In 1996 the European Council of Environment Ministers determined, simply as a basis for political action, that a rise of average surface temperatures above 2C would be more than the world could cope with and thus the 2C target was born. While discussion of this started long before 1996, this was the first occasion it was set as a target (see here for a comprehensive history of this target). This decision was based on scientific advice from the Stockholm Environment Institute (SEI) and analysis of climate models from James Hansen at NASA.
Richard Betts, a UK Meteorological Office scientist, compares the 2C limit to a speed limit. He explains in a short blog post:
"The level of danger at any particular speed depends on many factors... It would be too complicated and unworkable to set individual speed limits for individual circumstances taking into account all these factors, so clear and simple general speed limits are set using judgement and experience to try to get an overall balance between advantages and disadvantages of higher speeds for the community of road users as a whole."
This December at the Paris Climate Change Summit (COP21), the nations of the world will share their commitments to C02 reductions (some of which will have conditions attached, such as those from India) which they have been led to believe will impact climate in such a way as to help keep increases in global surface temperature under the 2C target. However, an analysis of the commitments made to date suggests that this is unlikely to be a successful process. Current commitments fall short of what is needed for CO2 reduction by 10 gigatons according to EuroActiv France (a lobby organization) and the lead French negotiator for COP21. All are hoping that negotiations between now and December will bridge this 10 gigaton gap.
The analysis of what is needed relies on a number of climate models which are already known to be problematic (see here for a discussion, especially section 1.3). They take insufficient account of the impact of the sun and the oceans on climate change and show significant predictive variation between them – models differ significantly in their forecast of future climate conditions. This view is confirmed by an analysis published in Sustainability Science which says:
Further, commitments do not necessarily convert into action, as the evidence from Kyoto Accord outcomes show.
But Paris is not just about CO2 reductions. It is also about money. India, for example, has said that it will not adhere to CO2 unless adaptation funds are made available. Many small states and developing nations say the same (see here). What is being asked for is access to $100 billion a year from 2020 with the fund building up to that figure from now onwards. On top of the contributions by states, largely via the Green Climate Fund, investment projects by other funds and private companies may also be taken into account under certain conditions, in order to help reach this target. Many developing economies are looking for cash to enable them to avoid fossil fuel-based energy systems. Right now, just $10 billion sits in the Green Climate Fund and no one is really clear where the $100 billion a year will come from.
Some groups who will attend Paris also want the world to stop using fossil fuels and move quickly to renewables – their basis for meeting the CO2 targets. Others are looking for ways of transitioning more gradually to a post-fossil fuel economy. Few agree on means, though most agree that CO2 is the focal point for climate change management, this despite observed evidence which shows that there has been a pause in the rate of global warming (see here). That is, even though CO2 has increased significantly over the last 18+ years, global surface temperature has not rises anywhere near the rate that the climate models predicted (see here). Indeed, the models have significantly overestimated the predicted temperature rise since 1979.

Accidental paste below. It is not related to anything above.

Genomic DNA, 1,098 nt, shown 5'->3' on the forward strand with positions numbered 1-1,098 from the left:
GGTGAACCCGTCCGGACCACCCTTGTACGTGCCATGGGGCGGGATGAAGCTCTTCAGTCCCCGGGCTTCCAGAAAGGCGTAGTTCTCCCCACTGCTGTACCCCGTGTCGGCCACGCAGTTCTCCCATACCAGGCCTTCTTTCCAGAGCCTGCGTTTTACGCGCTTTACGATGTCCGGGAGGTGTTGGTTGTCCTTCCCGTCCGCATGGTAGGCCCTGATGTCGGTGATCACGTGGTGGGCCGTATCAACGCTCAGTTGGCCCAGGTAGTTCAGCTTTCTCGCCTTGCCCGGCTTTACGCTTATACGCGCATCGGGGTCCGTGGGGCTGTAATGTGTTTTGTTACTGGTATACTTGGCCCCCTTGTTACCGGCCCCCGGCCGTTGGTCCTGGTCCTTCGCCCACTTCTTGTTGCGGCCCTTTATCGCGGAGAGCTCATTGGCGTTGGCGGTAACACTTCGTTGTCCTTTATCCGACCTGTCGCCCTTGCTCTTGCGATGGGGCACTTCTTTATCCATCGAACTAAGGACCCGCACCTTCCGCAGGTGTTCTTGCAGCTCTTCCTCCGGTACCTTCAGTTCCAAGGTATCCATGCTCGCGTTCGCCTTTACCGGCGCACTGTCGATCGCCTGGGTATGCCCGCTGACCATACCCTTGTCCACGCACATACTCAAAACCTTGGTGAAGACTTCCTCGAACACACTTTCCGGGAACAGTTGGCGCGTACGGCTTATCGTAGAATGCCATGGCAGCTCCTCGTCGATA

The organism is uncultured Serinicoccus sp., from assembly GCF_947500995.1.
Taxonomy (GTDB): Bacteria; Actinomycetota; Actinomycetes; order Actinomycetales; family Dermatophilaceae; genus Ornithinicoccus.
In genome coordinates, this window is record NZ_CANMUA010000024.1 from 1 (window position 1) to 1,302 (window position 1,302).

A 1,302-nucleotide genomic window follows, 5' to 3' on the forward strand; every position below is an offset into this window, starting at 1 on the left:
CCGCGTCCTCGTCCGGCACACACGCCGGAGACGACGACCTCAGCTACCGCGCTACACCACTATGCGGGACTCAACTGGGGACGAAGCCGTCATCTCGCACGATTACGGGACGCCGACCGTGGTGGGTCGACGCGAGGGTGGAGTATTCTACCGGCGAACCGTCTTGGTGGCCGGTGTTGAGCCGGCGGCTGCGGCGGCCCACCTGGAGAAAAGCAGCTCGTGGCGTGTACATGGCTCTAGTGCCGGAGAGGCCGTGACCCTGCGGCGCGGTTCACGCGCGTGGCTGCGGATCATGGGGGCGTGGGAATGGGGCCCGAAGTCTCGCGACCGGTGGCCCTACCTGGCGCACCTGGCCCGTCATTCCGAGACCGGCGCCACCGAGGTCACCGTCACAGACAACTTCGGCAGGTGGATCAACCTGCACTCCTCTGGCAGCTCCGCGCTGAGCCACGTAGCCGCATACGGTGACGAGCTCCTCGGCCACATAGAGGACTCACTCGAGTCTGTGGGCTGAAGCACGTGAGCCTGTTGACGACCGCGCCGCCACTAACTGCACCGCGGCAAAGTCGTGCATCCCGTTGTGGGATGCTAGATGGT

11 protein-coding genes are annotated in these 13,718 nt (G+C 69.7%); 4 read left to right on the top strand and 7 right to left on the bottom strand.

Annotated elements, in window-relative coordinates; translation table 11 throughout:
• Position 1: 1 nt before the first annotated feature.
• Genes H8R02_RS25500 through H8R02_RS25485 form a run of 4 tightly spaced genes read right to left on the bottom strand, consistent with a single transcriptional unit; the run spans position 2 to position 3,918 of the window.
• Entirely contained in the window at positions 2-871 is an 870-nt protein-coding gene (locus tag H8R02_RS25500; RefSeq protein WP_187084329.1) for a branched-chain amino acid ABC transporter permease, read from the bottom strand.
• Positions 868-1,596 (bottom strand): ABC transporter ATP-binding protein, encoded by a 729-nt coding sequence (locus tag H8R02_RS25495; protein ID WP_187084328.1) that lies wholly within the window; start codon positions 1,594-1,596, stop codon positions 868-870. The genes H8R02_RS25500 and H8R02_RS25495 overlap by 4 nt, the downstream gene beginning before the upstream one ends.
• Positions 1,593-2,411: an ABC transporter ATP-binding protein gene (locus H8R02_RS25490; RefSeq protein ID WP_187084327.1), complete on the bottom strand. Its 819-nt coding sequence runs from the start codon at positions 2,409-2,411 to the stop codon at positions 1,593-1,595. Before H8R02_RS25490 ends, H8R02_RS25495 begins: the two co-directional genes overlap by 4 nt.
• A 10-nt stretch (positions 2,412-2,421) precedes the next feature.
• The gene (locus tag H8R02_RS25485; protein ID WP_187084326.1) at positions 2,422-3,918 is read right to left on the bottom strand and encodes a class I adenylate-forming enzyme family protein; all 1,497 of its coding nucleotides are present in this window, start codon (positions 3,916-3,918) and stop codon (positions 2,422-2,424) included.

Paris, like the previous 20 Conferences of the Parties, will be interesting. A very large number of people will seek to agree, line by line, a binding climate treaty. The chances of success are slim, especially since the preliminary meeting in Bonn earlier this year scrambled a comprise document together (see here) to provide the basis for the Paris talks. Jan Kowalzig, climate change policy adviser at Oxfam, who attended the Bonn talks, described the negotiations in as “unbearably tardy.” He said:
“If the negotiators keep up that slow pace, the ministers at the UN summit will get an unfinished paper that they will have to resolve with no time for reflection. The outcome will then most likely be an extremely weak new treaty that will not save the world from climate change”.
The paper crafted at Bonn provides a variety of options and is not a set of clear and explicit commitments. The stumbling blocks – as always – are cash and CO2 cuts. Despite many years of meetings, these remain the problem.
Many are pinning great hopes on the Paris talks. History tells us, however, not to get our hopes up. We have been here before. What is likely to happen is that some face saving document will be crafted in very late night sessions which few will then feel a binding commitment to. Even nations that make firm and clear commitments may not keep them. It would be better to stop seeking global agreements, see climate as a regional not international issue and develop regional and local strategies to adapt to the changing climate. Global governance is gridlocked and broken as far as this issue (and several others) is concerned. The real action is local and regional.